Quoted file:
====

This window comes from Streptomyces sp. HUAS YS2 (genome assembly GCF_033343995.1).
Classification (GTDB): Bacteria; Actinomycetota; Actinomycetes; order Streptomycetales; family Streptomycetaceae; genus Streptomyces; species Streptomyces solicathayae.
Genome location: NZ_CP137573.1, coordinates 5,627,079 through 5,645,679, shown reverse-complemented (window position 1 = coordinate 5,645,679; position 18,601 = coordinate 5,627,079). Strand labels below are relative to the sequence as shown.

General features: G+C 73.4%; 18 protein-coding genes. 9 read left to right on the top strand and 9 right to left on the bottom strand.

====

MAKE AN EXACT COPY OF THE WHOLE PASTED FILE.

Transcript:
This window comes from Streptomyces sp. HUAS YS2 (genome assembly GCF_033343995.1).
Classification (GTDB): Bacteria; Actinomycetota; Actinomycetes; order Streptomycetales; family Streptomycetaceae; genus Streptomyces; species Streptomyces solicathayae.
Genome location: NZ_CP137573.1, coordinates 5,627,079 through 5,645,679, shown reverse-complemented (window position 1 = coordinate 5,645,679; position 18,601 = coordinate 5,627,079). Strand labels below are relative to the sequence as shown.

General features: G+C 73.4%; 18 protein-coding genes. 9 read left to right on the top strand and 9 right to left on the bottom strand.